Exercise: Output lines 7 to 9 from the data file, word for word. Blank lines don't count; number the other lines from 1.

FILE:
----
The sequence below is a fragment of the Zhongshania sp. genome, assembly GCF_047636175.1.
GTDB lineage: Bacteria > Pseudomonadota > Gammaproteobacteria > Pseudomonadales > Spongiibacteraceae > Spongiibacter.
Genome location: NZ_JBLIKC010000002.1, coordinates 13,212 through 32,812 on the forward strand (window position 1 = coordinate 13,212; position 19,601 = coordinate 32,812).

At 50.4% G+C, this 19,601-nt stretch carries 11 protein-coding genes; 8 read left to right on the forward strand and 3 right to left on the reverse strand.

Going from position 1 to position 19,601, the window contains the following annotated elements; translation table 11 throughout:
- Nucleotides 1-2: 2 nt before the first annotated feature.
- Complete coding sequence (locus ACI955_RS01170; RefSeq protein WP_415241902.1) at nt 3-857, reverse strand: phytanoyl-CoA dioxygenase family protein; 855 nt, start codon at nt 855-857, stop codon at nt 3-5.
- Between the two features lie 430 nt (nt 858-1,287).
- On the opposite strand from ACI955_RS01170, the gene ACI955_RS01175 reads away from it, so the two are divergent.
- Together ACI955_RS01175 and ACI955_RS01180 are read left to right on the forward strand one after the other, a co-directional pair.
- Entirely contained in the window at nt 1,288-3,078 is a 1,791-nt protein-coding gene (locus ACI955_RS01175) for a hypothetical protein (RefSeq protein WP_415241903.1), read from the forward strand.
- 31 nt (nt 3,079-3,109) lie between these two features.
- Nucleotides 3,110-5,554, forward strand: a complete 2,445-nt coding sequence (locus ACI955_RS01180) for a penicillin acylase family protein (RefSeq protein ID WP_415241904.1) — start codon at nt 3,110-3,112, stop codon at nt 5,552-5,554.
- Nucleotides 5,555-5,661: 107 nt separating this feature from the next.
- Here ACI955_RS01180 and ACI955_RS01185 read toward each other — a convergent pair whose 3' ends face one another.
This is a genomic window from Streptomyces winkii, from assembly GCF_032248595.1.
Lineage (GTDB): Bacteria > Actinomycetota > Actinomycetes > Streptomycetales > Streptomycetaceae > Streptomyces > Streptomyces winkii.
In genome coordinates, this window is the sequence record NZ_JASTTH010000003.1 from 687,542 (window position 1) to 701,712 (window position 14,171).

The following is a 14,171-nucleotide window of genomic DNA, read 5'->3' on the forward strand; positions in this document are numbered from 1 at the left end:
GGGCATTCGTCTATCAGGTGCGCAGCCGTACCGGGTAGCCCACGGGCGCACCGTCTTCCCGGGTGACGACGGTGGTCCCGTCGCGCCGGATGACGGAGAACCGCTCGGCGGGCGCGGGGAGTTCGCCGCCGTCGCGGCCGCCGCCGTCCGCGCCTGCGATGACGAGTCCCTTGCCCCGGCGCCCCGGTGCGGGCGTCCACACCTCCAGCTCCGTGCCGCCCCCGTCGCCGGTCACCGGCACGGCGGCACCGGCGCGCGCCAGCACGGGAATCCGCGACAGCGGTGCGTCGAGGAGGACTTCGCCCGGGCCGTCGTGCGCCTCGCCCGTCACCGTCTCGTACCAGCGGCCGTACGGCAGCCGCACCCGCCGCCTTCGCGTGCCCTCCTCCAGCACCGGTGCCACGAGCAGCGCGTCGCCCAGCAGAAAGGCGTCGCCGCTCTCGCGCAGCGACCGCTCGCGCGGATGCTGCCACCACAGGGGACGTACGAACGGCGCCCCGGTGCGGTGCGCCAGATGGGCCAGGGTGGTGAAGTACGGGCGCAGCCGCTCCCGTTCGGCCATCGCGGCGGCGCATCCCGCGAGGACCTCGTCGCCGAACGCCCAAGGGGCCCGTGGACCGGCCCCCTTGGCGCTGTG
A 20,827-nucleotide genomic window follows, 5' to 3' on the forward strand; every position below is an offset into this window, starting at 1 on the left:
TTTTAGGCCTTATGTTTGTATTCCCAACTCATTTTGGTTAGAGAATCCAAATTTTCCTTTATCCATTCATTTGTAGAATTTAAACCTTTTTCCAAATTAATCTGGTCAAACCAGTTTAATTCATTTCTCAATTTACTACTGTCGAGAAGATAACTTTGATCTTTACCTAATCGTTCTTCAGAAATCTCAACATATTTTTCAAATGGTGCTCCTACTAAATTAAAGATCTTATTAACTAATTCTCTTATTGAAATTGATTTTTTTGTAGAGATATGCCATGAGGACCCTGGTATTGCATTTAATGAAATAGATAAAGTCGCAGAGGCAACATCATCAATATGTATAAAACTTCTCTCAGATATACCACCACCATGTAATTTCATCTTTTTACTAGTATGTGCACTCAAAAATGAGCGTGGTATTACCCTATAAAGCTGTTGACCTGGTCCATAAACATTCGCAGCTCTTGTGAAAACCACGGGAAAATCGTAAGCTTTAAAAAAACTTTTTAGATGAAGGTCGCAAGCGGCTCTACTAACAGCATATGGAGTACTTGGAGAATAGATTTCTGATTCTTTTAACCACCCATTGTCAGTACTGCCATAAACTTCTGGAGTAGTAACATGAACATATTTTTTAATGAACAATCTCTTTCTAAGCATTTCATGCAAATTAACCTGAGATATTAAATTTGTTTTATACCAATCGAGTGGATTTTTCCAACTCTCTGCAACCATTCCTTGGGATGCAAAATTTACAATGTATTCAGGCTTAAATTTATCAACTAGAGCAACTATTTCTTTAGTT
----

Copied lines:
- Complete coding sequence (locus ACI955_RS01170; RefSeq protein WP_415241902.1) at nt 3-857, reverse strand: phytanoyl-CoA dioxygenase family protein; 855 nt, start codon at nt 855-857, stop codon at nt 3-5.
- Between the two features lie 430 nt (nt 858-1,287).
- On the opposite strand from ACI955_RS01170, the gene ACI955_RS01175 reads away from it, so the two are divergent.